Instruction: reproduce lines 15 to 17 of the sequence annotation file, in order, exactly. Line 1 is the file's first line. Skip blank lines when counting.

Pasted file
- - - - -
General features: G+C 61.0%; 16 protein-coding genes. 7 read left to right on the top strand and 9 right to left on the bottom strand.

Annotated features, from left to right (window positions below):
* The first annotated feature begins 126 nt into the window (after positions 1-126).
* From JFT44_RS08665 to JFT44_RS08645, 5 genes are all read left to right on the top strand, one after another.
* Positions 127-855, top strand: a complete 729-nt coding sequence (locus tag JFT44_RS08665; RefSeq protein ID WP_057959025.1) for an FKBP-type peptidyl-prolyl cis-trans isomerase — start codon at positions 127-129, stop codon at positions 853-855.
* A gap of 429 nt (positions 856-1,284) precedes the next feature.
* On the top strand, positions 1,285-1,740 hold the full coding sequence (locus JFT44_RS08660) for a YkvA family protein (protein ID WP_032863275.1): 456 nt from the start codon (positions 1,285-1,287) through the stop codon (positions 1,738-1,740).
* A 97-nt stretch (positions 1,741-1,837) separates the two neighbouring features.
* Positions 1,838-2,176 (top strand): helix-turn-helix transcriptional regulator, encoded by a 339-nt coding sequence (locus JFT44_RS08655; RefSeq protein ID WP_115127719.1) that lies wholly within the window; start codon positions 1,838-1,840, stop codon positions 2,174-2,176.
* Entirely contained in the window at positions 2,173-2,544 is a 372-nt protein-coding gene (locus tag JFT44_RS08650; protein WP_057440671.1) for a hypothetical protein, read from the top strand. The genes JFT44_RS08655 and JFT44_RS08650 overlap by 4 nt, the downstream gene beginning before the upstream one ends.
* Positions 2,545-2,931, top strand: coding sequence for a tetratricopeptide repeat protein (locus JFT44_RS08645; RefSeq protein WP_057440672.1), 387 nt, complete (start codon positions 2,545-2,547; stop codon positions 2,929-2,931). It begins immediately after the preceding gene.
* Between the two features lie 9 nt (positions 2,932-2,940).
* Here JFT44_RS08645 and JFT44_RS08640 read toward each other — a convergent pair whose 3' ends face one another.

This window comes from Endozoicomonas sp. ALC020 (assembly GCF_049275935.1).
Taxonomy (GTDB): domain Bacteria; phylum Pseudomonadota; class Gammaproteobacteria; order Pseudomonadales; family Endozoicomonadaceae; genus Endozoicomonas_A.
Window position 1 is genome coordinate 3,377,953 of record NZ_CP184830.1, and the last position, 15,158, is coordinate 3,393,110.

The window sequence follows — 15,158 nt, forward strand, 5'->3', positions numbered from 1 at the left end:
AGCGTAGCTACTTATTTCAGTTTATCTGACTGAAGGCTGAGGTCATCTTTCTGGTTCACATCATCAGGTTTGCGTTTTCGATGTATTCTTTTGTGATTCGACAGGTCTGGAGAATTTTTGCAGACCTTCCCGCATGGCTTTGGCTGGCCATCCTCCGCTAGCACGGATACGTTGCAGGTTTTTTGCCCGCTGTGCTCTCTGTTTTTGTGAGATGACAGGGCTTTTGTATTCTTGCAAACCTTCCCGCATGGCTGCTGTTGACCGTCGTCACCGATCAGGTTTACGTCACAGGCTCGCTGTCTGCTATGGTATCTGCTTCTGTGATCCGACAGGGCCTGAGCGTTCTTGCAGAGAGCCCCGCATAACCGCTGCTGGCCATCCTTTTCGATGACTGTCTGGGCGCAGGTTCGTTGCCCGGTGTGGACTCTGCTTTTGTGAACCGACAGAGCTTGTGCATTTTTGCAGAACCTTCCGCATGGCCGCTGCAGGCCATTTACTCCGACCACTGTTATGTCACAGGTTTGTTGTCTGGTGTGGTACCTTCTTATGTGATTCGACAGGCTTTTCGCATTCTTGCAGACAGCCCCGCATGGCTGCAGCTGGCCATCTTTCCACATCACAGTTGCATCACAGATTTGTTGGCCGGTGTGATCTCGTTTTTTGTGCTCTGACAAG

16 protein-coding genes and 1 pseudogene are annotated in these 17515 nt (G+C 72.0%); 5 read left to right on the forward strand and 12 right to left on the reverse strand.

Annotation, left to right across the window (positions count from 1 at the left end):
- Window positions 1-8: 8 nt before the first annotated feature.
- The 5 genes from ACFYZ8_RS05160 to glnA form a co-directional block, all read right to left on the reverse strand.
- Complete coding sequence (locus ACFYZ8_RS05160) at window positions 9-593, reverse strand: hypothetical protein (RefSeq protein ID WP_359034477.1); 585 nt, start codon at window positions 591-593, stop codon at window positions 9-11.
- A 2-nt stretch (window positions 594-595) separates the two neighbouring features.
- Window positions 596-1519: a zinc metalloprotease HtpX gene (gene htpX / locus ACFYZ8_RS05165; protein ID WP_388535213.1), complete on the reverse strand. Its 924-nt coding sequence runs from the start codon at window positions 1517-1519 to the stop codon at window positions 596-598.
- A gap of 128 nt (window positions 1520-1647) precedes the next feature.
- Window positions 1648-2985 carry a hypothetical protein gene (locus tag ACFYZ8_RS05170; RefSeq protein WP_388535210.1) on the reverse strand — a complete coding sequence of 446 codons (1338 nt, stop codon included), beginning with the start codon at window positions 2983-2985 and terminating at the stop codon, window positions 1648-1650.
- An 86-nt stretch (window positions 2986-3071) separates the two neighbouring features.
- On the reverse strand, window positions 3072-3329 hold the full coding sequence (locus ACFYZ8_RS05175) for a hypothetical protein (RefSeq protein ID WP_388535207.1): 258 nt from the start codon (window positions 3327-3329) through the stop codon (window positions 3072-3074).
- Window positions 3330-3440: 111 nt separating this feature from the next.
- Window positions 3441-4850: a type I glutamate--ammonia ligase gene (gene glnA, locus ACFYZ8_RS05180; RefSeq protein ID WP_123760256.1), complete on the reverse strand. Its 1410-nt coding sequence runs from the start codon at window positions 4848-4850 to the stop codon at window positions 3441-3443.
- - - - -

Taxonomy (GTDB): domain Bacteria; phylum Pseudomonadota; class Gammaproteobacteria; order Pseudomonadales; family Endozoicomonadaceae; genus Endozoicomonas_A.
Window position 1 is genome coordinate 3,377,953 of record NZ_CP184830.1, and the last position, 15,158, is coordinate 3,393,110.

The window sequence follows — 15,158 nt, forward strand, 5'->3', positions numbered from 1 at the left end: